How to be a pro by joining a P.R.O.

I am always surprised at how many musicians I talk with that really have no idea what a Performance Rights Organization is, or what it does for artists. I’m not just talking about indie musicians either. Some well-known national acts are in the same boat and could learn some things from this post. Let me explain how you can become a pro by joining a P.R.O.

A Performance Rights Organization, or P.R.O., is there to represent an artist in the collection of royalties. These would be writing or publishing royalties. In order to collect both types, you will need to register as both a writer and a publisher.

A songwriter is any person who creates the song by writing the music or the lyrics. If there are multiple writers then it is up to them to decide what the split for the royalties are. In the music industry, a music publisher (or publishing company) is responsible for ensuring the songwriters and composers receive payment when their compositions are used commercially. … They also secure commissions for music and promote existing compositions to recording artists, film and television. Most indie musicians are their own publisher.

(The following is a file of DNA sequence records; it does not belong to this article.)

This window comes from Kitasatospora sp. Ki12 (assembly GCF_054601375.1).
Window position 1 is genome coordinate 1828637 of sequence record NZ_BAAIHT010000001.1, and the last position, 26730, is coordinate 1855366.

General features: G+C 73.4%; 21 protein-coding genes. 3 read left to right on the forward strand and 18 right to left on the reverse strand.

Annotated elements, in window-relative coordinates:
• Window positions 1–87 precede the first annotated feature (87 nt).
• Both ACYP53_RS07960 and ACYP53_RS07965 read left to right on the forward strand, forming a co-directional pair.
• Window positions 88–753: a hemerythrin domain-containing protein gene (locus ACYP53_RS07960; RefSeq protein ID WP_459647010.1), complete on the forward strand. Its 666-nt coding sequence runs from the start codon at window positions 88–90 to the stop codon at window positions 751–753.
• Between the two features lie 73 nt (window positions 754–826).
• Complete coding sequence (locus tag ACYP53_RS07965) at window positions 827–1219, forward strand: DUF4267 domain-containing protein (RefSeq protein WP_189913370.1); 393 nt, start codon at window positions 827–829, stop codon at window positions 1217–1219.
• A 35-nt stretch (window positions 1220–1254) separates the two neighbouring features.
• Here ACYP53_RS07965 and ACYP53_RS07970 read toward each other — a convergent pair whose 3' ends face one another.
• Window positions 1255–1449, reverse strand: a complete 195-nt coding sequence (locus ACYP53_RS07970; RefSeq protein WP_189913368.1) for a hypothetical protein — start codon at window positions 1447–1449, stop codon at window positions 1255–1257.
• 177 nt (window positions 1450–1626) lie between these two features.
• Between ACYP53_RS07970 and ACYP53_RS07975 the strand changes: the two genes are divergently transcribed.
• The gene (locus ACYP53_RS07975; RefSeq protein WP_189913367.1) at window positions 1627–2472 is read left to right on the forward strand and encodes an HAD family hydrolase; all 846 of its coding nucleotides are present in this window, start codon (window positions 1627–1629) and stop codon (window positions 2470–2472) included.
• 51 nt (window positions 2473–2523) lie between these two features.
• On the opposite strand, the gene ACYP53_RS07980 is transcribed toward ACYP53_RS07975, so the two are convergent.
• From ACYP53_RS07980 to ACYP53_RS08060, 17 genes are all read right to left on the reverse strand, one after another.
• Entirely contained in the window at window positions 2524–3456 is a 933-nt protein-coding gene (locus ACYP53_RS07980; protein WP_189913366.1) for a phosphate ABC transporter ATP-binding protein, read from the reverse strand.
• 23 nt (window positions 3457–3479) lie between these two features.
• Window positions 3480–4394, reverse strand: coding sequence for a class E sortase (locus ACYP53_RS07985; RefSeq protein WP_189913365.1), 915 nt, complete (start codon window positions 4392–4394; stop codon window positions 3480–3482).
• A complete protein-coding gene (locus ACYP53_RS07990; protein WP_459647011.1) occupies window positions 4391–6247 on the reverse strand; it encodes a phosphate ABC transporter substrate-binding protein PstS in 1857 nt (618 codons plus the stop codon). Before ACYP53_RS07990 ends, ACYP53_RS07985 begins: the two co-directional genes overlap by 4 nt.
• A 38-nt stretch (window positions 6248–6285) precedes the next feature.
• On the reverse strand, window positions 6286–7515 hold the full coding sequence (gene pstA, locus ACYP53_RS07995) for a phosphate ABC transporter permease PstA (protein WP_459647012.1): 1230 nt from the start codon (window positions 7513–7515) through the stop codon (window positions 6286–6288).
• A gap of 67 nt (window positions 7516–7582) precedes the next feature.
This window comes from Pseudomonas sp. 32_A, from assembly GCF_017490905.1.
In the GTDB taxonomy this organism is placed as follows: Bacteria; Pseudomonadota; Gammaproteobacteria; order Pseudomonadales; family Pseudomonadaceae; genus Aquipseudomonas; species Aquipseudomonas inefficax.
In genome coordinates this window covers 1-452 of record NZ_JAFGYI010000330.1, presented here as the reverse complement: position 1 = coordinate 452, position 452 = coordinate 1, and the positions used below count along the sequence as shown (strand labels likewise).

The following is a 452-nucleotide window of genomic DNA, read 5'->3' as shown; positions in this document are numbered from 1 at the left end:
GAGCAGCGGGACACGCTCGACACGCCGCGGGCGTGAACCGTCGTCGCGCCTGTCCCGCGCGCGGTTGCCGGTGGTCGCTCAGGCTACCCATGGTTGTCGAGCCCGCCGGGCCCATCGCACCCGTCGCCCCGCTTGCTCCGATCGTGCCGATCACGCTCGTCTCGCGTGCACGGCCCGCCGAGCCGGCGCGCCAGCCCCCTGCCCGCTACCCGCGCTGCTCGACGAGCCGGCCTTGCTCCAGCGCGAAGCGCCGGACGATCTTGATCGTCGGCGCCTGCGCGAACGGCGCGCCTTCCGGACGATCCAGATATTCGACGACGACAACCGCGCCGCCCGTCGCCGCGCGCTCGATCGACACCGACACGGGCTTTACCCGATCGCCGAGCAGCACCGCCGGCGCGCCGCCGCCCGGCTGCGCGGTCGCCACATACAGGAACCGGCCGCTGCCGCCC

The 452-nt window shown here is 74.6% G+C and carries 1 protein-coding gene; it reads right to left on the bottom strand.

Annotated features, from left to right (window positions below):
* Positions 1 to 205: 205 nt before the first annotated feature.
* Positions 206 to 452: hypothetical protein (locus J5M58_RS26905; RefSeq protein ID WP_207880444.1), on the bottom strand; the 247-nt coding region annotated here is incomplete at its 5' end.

The USA has three main P.R.O.s that include ASCAP, BMI, and SESAC. Each P.R.O. has unique benefits. It is best to check out the features to each one before you join one to make sure your P.R.O. will meet your needs. ASCAP and BMI offer discounts on certain services and products for instance. If you don’t find any value in that then you might look into what other benefits each offer. Some people see what P.R.O. their favorite artists are under and decide to join that one because of that alone. Joining a P.R.O. is one of the best things an original artist can do to be a professional musician.

For a more detailed comparison of PROs then check out this article from Digital Music News.

Get more money from your live gigs

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One of the best things about a P.R.O. is that they collect royalties for every time you perform an original composition live. You could have been making performance royalties from live shows all this time and never collected the money! The P.R.O.s are out there collecting your share, so don’t forget to get it from them. You will need to submit a setlist of what songs you performed for each show. Then after a few months, the P.R.O. will send you a royalty for that performance. ASCAP calls this OnStage, and BMI calls it LIVE.